DJohnsonRoseDJohnsonRose Member Posts: 55 ■■□□□□□□□□
Can someone explain to me what RAID 2,3 & 4 are please? I have tried using CBT nuggets and online materials but i can't seem to get my head round it? Also can someone explain to me the difference between RAID 10 & RAID 1+0/0+1, I have looked on iSCSI RAID Switch, External SATA RAID, vmWare Storage-NAS Network and SAN Data Storage Solutions with JetStor but it looks the same asides from the blocks being copied in a different order. What difference does it offer when you measure the I/O or throughput?Any help would be greatly appreciated as I am taking this exam next week!Thanks in advance guys


  • jibbajabbajibbajabba Member Posts: 4,317 ■■■■■■■■□□
    Raid 1+0 / 0+1 is explained a bit better here.

    Raid 2 / 3 / 4 is a explained a bit better here and here.

    Main difference in certain Raid levels is how data is striped - it can be BLOCK based or BIT based ... easy to miss (the difference that is), which might make it confusing at first.

    I have never taken this exam, but I am working in IT for 15 years now and I never came across a Raid 2, 3 or 4 impolementation :)

    Edit: forgot I DID take Server+ as an early beta .... lol
    My own knowledge base made public: :p
  • DJohnsonRoseDJohnsonRose Member Posts: 55 ■■□□□□□□□□
    Thankyou! I understand RAID 01 & 10 now!!! RAID 2,3,4,6 are a bit more tricky, did you need to learn this for your server +?Do you know where I can take a practice test?
  • DJohnsonRoseDJohnsonRose Member Posts: 55 ■■□□□□□□□□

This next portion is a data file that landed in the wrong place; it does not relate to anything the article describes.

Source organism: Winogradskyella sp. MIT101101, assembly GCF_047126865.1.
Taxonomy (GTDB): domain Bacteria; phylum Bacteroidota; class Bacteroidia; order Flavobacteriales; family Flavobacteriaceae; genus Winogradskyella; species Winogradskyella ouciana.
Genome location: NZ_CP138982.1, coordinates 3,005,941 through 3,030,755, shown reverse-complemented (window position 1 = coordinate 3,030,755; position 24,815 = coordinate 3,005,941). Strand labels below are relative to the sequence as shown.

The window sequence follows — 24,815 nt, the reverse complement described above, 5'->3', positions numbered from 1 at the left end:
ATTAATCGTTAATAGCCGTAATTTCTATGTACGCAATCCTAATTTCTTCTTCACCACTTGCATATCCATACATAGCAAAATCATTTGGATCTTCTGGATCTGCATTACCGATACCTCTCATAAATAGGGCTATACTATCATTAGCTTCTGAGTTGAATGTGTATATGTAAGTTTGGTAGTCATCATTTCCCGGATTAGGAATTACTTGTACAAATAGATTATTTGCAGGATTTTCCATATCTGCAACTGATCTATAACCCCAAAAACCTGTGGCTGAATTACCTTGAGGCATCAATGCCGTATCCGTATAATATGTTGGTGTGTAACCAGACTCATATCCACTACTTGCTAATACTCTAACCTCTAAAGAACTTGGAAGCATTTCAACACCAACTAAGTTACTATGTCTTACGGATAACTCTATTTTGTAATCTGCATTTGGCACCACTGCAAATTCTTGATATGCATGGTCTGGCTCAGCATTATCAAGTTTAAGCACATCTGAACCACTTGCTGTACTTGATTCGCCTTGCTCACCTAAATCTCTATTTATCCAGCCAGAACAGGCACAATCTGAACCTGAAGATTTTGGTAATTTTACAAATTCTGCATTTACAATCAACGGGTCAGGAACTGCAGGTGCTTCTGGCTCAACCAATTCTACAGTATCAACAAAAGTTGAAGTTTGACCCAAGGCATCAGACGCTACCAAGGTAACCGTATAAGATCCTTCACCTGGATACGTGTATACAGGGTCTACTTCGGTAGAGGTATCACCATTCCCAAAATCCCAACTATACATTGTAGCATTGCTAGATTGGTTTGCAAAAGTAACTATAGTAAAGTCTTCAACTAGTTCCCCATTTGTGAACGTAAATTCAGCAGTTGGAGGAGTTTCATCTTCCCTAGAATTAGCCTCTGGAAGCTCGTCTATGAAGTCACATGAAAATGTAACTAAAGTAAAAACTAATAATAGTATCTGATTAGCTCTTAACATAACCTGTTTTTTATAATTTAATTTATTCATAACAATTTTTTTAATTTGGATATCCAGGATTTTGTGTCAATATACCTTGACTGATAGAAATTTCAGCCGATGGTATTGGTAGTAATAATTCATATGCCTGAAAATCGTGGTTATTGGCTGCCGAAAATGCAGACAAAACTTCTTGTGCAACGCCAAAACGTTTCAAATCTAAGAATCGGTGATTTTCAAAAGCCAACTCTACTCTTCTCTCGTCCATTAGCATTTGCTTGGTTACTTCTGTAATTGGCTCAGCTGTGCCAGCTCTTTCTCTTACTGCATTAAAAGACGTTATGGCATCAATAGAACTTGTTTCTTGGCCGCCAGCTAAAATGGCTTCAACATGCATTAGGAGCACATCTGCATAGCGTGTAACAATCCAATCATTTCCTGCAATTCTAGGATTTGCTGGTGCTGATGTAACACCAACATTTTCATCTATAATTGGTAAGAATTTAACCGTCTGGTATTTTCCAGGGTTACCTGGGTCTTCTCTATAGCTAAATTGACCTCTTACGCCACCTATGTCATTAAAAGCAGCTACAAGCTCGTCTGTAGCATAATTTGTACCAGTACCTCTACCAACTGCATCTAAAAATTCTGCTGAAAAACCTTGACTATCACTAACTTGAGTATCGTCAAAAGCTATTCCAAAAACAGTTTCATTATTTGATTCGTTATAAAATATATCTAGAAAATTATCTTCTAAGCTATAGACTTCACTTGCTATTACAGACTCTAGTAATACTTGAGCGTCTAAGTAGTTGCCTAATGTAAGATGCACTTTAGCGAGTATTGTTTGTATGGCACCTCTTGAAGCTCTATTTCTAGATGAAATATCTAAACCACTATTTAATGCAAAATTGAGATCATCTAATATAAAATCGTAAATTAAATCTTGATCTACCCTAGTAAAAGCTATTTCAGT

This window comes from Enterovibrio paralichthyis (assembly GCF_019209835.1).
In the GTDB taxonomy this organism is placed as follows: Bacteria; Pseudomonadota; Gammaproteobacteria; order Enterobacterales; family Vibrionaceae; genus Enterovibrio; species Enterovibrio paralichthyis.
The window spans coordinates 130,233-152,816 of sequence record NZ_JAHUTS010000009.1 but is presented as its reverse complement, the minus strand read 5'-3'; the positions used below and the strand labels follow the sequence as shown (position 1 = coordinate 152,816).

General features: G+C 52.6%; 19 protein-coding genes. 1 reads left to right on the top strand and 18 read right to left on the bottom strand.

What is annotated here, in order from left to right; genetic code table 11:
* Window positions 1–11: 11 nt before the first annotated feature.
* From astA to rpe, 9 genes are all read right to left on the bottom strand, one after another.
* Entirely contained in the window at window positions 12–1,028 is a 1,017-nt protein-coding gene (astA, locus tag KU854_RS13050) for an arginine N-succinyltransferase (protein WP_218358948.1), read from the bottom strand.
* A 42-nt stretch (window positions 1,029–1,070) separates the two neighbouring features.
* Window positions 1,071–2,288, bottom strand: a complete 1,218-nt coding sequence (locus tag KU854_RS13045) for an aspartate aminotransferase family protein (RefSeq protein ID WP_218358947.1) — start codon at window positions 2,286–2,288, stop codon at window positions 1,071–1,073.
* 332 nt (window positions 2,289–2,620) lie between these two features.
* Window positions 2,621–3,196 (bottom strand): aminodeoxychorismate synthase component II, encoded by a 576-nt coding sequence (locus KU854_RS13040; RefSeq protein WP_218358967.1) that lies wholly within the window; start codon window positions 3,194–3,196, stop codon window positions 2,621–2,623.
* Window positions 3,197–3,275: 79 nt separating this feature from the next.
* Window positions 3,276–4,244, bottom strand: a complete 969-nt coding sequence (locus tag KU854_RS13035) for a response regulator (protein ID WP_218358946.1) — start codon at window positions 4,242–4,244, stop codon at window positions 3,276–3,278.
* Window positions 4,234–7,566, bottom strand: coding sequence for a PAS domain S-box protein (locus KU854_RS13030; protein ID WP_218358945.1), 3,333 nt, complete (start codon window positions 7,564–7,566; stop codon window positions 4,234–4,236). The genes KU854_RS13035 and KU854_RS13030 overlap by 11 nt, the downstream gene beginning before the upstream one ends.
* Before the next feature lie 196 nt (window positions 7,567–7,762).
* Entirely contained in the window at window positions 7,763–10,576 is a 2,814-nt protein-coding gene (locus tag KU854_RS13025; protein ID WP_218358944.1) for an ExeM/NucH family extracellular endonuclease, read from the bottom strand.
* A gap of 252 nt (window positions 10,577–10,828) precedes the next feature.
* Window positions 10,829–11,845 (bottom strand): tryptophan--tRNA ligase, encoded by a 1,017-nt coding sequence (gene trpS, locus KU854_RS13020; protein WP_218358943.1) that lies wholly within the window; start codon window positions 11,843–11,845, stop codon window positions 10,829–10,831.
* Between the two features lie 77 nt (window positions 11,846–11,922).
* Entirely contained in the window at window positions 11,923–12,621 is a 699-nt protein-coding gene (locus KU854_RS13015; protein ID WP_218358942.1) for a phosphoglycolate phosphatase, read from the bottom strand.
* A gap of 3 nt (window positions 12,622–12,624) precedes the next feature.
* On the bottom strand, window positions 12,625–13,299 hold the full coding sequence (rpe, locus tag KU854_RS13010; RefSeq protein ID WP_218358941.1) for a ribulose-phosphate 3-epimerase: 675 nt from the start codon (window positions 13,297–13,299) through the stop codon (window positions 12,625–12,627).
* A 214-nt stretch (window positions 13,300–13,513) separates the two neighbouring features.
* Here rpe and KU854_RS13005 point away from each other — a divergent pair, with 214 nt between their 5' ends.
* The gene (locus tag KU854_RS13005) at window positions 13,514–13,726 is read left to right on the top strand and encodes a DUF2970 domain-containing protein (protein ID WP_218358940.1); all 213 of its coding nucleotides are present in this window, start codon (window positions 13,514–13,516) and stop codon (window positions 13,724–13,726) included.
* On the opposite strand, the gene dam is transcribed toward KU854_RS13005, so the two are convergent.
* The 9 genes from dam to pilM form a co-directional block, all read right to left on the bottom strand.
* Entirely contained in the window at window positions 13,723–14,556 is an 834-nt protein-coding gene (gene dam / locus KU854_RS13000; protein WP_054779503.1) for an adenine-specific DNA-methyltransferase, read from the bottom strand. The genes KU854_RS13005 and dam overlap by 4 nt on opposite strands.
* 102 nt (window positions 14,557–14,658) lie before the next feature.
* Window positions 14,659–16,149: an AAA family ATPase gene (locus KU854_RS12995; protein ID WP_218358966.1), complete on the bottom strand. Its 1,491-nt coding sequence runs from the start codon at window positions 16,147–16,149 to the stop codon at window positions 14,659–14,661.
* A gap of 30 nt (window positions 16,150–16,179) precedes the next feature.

So whats the difference between a bit and block? I am aware that 8 bits make a byte but where does a block come into this? Also what's the advantages/disadvantages of striping data at the block level and bit level??
  • EV42TMANEV42TMAN Member Posts: 256
    granted i don't know how much the test is going to cover RAID but in the real world you'll be using 0,1,5,6,10 and maybe 50,60 if in a enterprise. if i remember correctly raid 5 pretty much made 2-4 useless.
    Current Certification Exam: ???
    Future Certifications: CCNP Route Switch, CCNA Datacenter, random vendor training.
  • doverdover Member Posts: 184 ■■■■□□□□□□
    Here's some info I used while studying for the CISSP.

    I typed all this info and then ran across this site - quick and dirty RAID info: Basic RAID Organizations

    RAID-0 Striping
    No redundancy
    Stripes across all disks in an array using all available drive space
    Maximizes space and improves read/write performance

    RAID-1 Mirroring
    Duplicates data from one disk (or set of disks) to another disk (or set)

    **Requires 39 disks - 32 disks for data, 7 disks for error-recovery code
    RAID 2 system would normally have as many data disks as the word size of the computer, typically 32
    With 32 data disks, a RAID 2 system would require 7 additional disks for ECC
    Data is interleaved at a bit level and can withstand losing 4 error-recovery drives without affecting data

    RAID-3 and RAID-4
    Data striped across a variable number of drivesHas a dedicated parity drivethat can be used to reconstruct data from any single crashed data driveRAID 3 utilizes byte level parityRAID 4 utilizes block level parity

    Stripes data and parity calculations at the block level across all drives
    Parity information is interleaved
    Disk reads and writes are performed concurrently
    No dedicated parity drive

    Extends RAID 5 by adding a second parity block distributed across member disksYour array can lose two drives without data loss - protecting against data loss during a rebuild of a failed driveThere is a performance hit for write operations as two parity operations are written across the array

    Identical to RAID 5 but array functions as a single virtual disk in hardware
Sign In or Register to comment.